Sometimes, fact has a way of uncannily mirroring fiction. Seventy years ago, George Orwell penned 1984, a novel which foresaw a time when the “Thought Police” could read your mind and if you harboured thoughts not approved by the Party they could get you in trouble. In 2002, Philip K. Dick’s science fiction novel Minority Report was brought to the screen by Steven Spielberg, with Tom Cruise playing the Chief of “PreCrime”, whose job it was to arrest people who were even contemplating criminal acts.
In eerie ways, the first few months of 2017, have seen multiple agencies racing to perfect technology that could read people’s minds. Two weeks ago, at Facebook’s F8 Developer Conference in San Jose, California (US), the company previewed technology where a subject’s thoughts were monitored by a brain implant and it activated a keyboard, typing eight words a minute!
Facebook’s goal is to refine the tool so that even without an implant, people could type 100 words per minute directly with their brain. The “brain-to-text” project is two years away from fruition, but there are concerns. Facebook already knows too much about our habits, tastes, etc. Do we want it to read our thoughts as well?
Scientists at the Chinese Academy of Sciences have taken Magnetic Resonance Imaging or MRI scans to a whole new level. It is called Functional MRI (fMRI) and measures which areas of the brain are active at any given moment. Using these brain scans, they are now able to determine what a person is looking at — and producing the corresponding 2-dimensional image.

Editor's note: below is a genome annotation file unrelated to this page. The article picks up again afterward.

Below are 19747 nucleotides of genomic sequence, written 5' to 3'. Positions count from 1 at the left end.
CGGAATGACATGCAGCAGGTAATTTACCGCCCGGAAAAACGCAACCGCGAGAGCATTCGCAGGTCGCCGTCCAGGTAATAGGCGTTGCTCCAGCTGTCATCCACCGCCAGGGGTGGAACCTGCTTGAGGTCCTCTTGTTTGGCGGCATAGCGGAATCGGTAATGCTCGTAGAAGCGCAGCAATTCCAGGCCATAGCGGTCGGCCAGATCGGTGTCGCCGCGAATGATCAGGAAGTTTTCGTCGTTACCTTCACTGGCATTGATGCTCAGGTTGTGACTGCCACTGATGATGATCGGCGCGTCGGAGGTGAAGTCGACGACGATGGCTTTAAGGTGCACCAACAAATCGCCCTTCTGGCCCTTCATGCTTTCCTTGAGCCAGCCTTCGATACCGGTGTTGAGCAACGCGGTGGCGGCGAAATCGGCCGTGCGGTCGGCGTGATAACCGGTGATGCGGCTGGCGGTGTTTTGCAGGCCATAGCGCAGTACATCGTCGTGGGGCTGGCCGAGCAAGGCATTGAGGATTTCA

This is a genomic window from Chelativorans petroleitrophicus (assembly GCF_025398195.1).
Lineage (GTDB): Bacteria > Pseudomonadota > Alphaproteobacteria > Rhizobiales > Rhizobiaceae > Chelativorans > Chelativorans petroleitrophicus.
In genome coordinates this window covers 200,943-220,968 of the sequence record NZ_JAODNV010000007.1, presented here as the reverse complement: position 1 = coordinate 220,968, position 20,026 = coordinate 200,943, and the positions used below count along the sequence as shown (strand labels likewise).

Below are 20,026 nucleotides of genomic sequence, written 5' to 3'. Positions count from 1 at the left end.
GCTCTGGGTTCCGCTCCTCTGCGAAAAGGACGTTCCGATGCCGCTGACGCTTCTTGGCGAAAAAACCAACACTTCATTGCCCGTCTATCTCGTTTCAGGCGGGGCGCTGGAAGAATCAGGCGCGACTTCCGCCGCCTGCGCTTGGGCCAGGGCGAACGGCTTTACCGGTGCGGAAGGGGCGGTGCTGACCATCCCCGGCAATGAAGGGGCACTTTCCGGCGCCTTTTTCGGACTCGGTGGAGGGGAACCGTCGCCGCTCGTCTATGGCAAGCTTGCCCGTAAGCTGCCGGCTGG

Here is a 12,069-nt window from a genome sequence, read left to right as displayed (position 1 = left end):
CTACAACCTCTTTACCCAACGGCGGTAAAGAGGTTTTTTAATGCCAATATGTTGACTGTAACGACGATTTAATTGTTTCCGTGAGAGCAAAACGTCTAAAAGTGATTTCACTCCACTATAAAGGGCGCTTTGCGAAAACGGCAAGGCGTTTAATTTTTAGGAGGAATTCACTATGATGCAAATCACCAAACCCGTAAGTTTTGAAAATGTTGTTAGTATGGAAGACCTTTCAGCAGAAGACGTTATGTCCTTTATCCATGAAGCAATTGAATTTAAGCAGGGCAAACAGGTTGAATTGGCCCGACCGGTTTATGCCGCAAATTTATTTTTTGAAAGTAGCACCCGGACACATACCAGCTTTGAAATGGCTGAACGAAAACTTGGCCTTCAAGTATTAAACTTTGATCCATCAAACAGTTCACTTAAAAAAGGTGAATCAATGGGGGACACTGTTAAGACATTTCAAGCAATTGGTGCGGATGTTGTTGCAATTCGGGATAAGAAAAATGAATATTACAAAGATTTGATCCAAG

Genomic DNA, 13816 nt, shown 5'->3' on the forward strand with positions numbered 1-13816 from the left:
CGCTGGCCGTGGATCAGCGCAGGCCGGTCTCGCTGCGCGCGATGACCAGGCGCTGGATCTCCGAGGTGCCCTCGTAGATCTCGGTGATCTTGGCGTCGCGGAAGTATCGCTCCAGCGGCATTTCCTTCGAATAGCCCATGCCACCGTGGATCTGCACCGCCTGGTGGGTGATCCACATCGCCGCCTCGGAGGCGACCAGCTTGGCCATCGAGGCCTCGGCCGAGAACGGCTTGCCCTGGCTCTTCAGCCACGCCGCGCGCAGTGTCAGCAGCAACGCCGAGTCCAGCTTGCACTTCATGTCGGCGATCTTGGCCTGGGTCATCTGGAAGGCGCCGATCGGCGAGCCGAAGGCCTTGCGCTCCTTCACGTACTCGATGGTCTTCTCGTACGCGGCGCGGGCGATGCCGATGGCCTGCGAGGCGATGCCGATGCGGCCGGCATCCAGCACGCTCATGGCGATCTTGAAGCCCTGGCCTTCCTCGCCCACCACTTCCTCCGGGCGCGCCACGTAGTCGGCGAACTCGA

Another team at Toyohashi University of Technology, Japan, has succeeded in decoding the numbers 0 to 9 spoken by a subject directly from an electroencephalogram (EEG) monitoring his or her brain waves, with 90 per cent accuracy. This brain-computer interface will be useful for people who have lost their power of speech. It will translate their thoughts into audible words. The researchers are confident that in five years the tool to do this can be simplified so that it is powered by a smartphone. This could lead to headlines like, ‘Your phone could read your mind!’ While these developments excite neuro scientists, they are proving worrisome for ethicists — who concern themselves with the ethics and moral implications of new technology or policy. They ask: If scientists can read your thoughts, how soon will it be before they “erase” them as well or maybe even “correct” them, if someone finds them troublesome?
In India, the whole subject of Narcoanalysis (psychoanalysis of a patient in a trance induced by a narcotic drug) in celebrated cases, from Telgi to Kasab to Aarushi, has shown that law enforcers are ready to deploy ethically questionable and scientifically controversial techniques to solve crimes. So, will mind reading be the final frontier in the creeping invasion of privacy? Nations are duty-bound to protect its citizens and they may soon need to enshrine a ‘Right to Cognitive Freedom’ Act. You may say, “Hey! I already feel threatened, every time my phone uses neural networks technology to try and second guess when I am typing a message and inserts absurd words into my text.” What they call the thin end of the wedge!